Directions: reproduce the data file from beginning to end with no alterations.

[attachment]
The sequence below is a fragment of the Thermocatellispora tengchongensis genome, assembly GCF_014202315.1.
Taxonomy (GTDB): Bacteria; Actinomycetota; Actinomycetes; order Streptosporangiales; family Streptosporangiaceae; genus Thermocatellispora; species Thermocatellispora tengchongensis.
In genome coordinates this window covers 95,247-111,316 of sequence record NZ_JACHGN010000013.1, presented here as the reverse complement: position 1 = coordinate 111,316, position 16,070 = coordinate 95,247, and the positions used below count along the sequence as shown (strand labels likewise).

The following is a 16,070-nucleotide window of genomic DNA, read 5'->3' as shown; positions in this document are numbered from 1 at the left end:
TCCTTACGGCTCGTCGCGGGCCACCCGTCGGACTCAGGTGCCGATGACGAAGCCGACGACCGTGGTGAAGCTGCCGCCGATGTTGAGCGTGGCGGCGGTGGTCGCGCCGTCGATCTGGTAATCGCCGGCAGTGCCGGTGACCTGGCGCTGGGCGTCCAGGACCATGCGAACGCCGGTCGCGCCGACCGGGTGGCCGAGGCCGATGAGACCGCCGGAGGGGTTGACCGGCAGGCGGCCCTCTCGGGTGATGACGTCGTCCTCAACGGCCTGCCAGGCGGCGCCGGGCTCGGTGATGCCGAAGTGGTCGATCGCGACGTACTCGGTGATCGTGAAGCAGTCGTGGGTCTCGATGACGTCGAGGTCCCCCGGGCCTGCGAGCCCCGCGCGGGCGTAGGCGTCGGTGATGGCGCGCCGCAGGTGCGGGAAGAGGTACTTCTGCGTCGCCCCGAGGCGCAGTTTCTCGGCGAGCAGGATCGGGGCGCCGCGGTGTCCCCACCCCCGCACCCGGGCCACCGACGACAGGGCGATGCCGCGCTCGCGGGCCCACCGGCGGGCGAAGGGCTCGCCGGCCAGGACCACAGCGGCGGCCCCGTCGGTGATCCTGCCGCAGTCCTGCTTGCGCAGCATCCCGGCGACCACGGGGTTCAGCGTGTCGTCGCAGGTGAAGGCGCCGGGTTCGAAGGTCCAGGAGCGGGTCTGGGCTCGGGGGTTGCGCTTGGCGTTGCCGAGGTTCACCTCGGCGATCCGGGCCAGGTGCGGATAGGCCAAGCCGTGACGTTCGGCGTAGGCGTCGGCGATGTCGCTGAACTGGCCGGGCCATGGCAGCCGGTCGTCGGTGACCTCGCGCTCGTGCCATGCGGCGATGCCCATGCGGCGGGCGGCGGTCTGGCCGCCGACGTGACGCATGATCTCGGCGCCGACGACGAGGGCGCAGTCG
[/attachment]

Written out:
The sequence below is a fragment of the Thermocatellispora tengchongensis genome, assembly GCF_014202315.1.
Taxonomy (GTDB): Bacteria; Actinomycetota; Actinomycetes; order Streptosporangiales; family Streptosporangiaceae; genus Thermocatellispora; species Thermocatellispora tengchongensis.
In genome coordinates this window covers 95,247-111,316 of sequence record NZ_JACHGN010000013.1, presented here as the reverse complement: position 1 = coordinate 111,316, position 16,070 = coordinate 95,247, and the positions used below count along the sequence as shown (strand labels likewise).

The following is a 16,070-nucleotide window of genomic DNA, read 5'->3' as shown; positions in this document are numbered from 1 at the left end:
TCCTTACGGCTCGTCGCGGGCCACCCGTCGGACTCAGGTGCCGATGACGAAGCCGACGACCGTGGTGAAGCTGCCGCCGATGTTGAGCGTGGCGGCGGTGGTCGCGCCGTCGATCTGGTAATCGCCGGCAGTGCCGGTGACCTGGCGCTGGGCGTCCAGGACCATGCGAACGCCGGTCGCGCCGACCGGGTGGCCGAGGCCGATGAGACCGCCGGAGGGGTTGACCGGCAGGCGGCCCTCTCGGGTGATGACGTCGTCCTCAACGGCCTGCCAGGCGGCGCCGGGCTCGGTGATGCCGAAGTGGTCGATCGCGACGTACTCGGTGATCGTGAAGCAGTCGTGGGTCTCGATGACGTCGAGGTCCCCCGGGCCTGCGAGCCCCGCGCGGGCGTAGGCGTCGGTGATGGCGCGCCGCAGGTGCGGGAAGAGGTACTTCTGCGTCGCCCCGAGGCGCAGTTTCTCGGCGAGCAGGATCGGGGCGCCGCGGTGTCCCCACCCCCGCACCCGGGCCACCGACGACAGGGCGATGCCGCGCTCGCGGGCCCACCGGCGGGCGAAGGGCTCGCCGGCCAGGACCACAGCGGCGGCCCCGTCGGTGATCCTGCCGCAGTCCTGCTTGCGCAGCATCCCGGCGACCACGGGGTTCAGCGTGTCGTCGCAGGTGAAGGCGCCGGGTTCGAAGGTCCAGGAGCGGGTCTGGGCTCGGGGGTTGCGCTTGGCGTTGCCGAGGTTCACCTCGGCGATCCGGGCCAGGTGCGGATAGGCCAAGCCGTGACGTTCGGCGTAGGCGTCGGCGATGTCGCTGAACTGGCCGGGCCATGGCAGCCGGTCGTCGGTGACCTCGCGCTCGTGCCATGCGGCGATGCCCATGCGGCGGGCGGCGGTCTGGCCGCCGACGTGACGCATGATCTCGGCGCCGACGACGAGGGCGCAGTCG